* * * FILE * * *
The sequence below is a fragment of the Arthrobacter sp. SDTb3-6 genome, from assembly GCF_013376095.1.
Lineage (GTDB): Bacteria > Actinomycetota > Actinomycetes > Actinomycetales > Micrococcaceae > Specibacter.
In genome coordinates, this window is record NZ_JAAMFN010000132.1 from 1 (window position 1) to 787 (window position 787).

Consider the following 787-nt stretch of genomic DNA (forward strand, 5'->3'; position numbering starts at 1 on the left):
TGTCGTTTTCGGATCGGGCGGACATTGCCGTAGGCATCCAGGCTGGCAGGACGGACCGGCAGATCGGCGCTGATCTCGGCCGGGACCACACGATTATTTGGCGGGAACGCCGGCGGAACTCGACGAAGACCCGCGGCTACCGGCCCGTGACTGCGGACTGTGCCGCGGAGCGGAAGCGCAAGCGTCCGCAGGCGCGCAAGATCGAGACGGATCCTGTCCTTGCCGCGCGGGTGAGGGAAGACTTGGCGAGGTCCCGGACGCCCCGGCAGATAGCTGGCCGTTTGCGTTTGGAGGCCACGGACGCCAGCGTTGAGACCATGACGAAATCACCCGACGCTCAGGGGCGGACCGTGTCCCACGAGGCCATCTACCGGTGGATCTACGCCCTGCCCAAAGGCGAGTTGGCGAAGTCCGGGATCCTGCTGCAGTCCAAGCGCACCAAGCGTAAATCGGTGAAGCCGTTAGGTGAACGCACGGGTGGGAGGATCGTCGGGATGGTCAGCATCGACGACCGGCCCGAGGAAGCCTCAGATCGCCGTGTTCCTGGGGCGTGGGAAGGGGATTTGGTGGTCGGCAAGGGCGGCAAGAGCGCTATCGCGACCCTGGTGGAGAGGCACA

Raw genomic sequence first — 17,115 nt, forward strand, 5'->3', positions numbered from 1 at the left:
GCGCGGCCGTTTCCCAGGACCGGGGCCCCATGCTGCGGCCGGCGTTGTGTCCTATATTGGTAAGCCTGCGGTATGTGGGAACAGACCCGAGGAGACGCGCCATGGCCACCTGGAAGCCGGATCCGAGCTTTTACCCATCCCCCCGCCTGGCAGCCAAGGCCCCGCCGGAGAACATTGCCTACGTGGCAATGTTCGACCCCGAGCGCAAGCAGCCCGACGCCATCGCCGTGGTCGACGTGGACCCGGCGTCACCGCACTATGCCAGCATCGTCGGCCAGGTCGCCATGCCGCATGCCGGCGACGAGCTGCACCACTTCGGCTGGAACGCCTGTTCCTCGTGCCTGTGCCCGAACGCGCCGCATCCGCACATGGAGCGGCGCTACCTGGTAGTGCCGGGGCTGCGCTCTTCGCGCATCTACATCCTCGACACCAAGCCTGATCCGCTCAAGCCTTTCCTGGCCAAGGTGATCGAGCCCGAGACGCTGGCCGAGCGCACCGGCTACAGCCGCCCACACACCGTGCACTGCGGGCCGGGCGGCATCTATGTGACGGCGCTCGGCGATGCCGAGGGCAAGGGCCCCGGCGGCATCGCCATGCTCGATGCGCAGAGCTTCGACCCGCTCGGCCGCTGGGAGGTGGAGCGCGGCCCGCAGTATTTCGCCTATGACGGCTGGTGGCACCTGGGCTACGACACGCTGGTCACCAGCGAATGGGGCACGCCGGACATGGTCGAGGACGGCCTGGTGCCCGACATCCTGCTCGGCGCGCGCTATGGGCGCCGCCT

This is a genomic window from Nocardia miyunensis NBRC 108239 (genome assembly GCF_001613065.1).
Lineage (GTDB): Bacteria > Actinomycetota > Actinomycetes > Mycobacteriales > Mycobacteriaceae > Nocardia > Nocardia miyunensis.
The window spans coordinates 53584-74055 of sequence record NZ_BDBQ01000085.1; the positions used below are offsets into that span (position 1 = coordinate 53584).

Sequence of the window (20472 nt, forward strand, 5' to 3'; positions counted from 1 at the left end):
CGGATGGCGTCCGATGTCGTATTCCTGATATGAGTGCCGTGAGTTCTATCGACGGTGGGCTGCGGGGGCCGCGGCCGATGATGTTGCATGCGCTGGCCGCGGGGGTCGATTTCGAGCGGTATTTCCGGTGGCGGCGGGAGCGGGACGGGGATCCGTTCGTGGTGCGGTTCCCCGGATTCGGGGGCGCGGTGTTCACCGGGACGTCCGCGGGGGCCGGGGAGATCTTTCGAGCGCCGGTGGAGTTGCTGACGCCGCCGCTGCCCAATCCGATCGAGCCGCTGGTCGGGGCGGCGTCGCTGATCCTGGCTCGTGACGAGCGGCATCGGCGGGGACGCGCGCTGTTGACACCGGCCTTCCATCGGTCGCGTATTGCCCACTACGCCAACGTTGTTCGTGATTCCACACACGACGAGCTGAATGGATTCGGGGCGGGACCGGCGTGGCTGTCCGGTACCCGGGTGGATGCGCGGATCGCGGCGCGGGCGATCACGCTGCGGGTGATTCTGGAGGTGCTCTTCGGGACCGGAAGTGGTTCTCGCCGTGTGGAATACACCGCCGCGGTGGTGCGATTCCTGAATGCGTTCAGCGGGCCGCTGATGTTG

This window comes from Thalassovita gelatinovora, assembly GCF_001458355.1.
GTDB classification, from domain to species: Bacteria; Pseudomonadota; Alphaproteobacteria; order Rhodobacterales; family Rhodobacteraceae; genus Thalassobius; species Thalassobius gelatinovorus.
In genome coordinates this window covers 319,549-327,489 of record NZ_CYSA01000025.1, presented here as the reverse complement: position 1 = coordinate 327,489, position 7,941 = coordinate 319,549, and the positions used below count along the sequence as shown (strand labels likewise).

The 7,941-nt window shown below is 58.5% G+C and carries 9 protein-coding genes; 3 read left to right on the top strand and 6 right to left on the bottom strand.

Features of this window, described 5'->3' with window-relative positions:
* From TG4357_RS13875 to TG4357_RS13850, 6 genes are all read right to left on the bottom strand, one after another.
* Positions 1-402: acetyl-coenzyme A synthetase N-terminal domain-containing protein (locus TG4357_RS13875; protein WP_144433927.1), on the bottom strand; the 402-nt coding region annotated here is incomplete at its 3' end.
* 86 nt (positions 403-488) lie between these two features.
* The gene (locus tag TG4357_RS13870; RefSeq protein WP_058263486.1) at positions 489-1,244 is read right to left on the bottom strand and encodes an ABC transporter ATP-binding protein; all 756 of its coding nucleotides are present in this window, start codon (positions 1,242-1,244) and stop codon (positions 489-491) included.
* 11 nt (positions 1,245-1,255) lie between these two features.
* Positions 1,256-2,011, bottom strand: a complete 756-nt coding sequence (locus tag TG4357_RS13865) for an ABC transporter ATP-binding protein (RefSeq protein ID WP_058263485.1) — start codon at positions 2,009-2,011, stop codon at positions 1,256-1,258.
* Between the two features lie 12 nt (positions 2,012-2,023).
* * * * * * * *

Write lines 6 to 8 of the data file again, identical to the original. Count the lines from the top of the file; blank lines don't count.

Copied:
Raw genomic sequence first — 17,115 nt, forward strand, 5'->3', positions numbered from 1 at the left:
GCGCGGCCGTTTCCCAGGACCGGGGCCCCATGCTGCGGCCGGCGTTGTGTCCTATATTGGTAAGCCTGCGGTATGTGGGAACAGACCCGAGGAGACGCGCCATGGCCACCTGGAAGCCGGATCCGAGCTTTTACCCATCCCCCCGCCTGGCAGCCAAGGCCCCGCCGGAGAACATTGCCTACGTGGCAATGTTCGACCCCGAGCGCAAGCAGCCCGACGCCATCGCCGTGGTCGACGTGGACCCGGCGTCACCGCACTATGCCAGCATCGTCGGCCAGGTCGCCATGCCGCATGCCGGCGACGAGCTGCACCACTTCGGCTGGAACGCCTGTTCCTCGTGCCTGTGCCCGAACGCGCCGCATCCGCACATGGAGCGGCGCTACCTGGTAGTGCCGGGGCTGCGCTCTTCGCGCATCTACATCCTCGACACCAAGCCTGATCCGCTCAAGCCTTTCCTGGCCAAGGTGATCGAGCCCGAGACGCTGGCCGAGCGCACCGGCTACAGCCGCCCACACACCGTGCACTGCGGGCCGGGCGGCATCTATGTGACGGCGCTCGGCGATGCCGAGGGCAAGGGCCCCGGCGGCATCGCCATGCTCGATGCGCAGAGCTTCGACCCGCTCGGCCGCTGGGAGGTGGAGCGCGGCCCGCAGTATTTCGCCTATGACGGCTGGTGGCACCTGGGCTACGACACGCTGGTCACCAGCGAATGGGGCACGCCGGACATGGTCGAGGACGGCCTGGTGCCCGACATCCTGCTCGGCGCGCGCTATGGGCGCCGCCT

This is a genomic window from Nocardia miyunensis NBRC 108239 (genome assembly GCF_001613065.1).